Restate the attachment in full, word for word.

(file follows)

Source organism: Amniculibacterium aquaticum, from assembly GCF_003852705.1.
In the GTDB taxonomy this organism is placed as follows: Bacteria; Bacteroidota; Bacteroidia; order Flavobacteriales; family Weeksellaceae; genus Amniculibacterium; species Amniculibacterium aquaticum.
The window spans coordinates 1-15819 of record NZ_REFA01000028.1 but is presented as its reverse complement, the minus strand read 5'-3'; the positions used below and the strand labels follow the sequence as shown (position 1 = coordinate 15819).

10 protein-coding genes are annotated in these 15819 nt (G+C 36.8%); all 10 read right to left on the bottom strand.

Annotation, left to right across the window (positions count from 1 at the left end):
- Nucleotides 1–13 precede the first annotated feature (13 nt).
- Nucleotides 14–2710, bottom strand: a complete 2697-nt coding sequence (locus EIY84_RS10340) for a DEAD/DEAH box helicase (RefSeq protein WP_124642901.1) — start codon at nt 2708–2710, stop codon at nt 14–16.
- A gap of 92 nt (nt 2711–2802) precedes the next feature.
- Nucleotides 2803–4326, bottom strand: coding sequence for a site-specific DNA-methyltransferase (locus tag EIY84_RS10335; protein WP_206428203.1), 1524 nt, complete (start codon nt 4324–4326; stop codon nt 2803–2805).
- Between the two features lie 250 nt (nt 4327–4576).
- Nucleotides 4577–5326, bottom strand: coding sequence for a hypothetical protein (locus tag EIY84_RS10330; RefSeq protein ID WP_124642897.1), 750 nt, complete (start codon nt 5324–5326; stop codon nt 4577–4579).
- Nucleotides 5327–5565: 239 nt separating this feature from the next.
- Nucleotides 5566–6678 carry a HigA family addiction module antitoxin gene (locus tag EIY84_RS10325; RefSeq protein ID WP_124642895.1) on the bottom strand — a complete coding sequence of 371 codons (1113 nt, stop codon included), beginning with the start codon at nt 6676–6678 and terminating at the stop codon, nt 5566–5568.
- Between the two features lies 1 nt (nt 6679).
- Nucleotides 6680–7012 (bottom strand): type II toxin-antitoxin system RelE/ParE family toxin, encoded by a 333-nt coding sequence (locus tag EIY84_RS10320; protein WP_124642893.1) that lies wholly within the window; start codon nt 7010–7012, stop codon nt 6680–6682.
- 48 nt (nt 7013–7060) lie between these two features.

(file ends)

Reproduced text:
Source organism: Amniculibacterium aquaticum, from assembly GCF_003852705.1.
In the GTDB taxonomy this organism is placed as follows: Bacteria; Bacteroidota; Bacteroidia; order Flavobacteriales; family Weeksellaceae; genus Amniculibacterium; species Amniculibacterium aquaticum.
The window spans coordinates 1-15819 of record NZ_REFA01000028.1 but is presented as its reverse complement, the minus strand read 5'-3'; the positions used below and the strand labels follow the sequence as shown (position 1 = coordinate 15819).

10 protein-coding genes are annotated in these 15819 nt (G+C 36.8%); all 10 read right to left on the bottom strand.

Annotation, left to right across the window (positions count from 1 at the left end):
- Nucleotides 1–13 precede the first annotated feature (13 nt).
- Nucleotides 14–2710, bottom strand: a complete 2697-nt coding sequence (locus EIY84_RS10340) for a DEAD/DEAH box helicase (RefSeq protein WP_124642901.1) — start codon at nt 2708–2710, stop codon at nt 14–16.
- A gap of 92 nt (nt 2711–2802) precedes the next feature.
- Nucleotides 2803–4326, bottom strand: coding sequence for a site-specific DNA-methyltransferase (locus tag EIY84_RS10335; protein WP_206428203.1), 1524 nt, complete (start codon nt 4324–4326; stop codon nt 2803–2805).
- Between the two features lie 250 nt (nt 4327–4576).
- Nucleotides 4577–5326, bottom strand: coding sequence for a hypothetical protein (locus tag EIY84_RS10330; RefSeq protein ID WP_124642897.1), 750 nt, complete (start codon nt 5324–5326; stop codon nt 4577–4579).
- Nucleotides 5327–5565: 239 nt separating this feature from the next.
- Nucleotides 5566–6678 carry a HigA family addiction module antitoxin gene (locus tag EIY84_RS10325; RefSeq protein ID WP_124642895.1) on the bottom strand — a complete coding sequence of 371 codons (1113 nt, stop codon included), beginning with the start codon at nt 6676–6678 and terminating at the stop codon, nt 5566–5568.
- Between the two features lies 1 nt (nt 6679).
- Nucleotides 6680–7012 (bottom strand): type II toxin-antitoxin system RelE/ParE family toxin, encoded by a 333-nt coding sequence (locus tag EIY84_RS10320; protein WP_124642893.1) that lies wholly within the window; start codon nt 7010–7012, stop codon nt 6680–6682.
- 48 nt (nt 7013–7060) lie between these two features.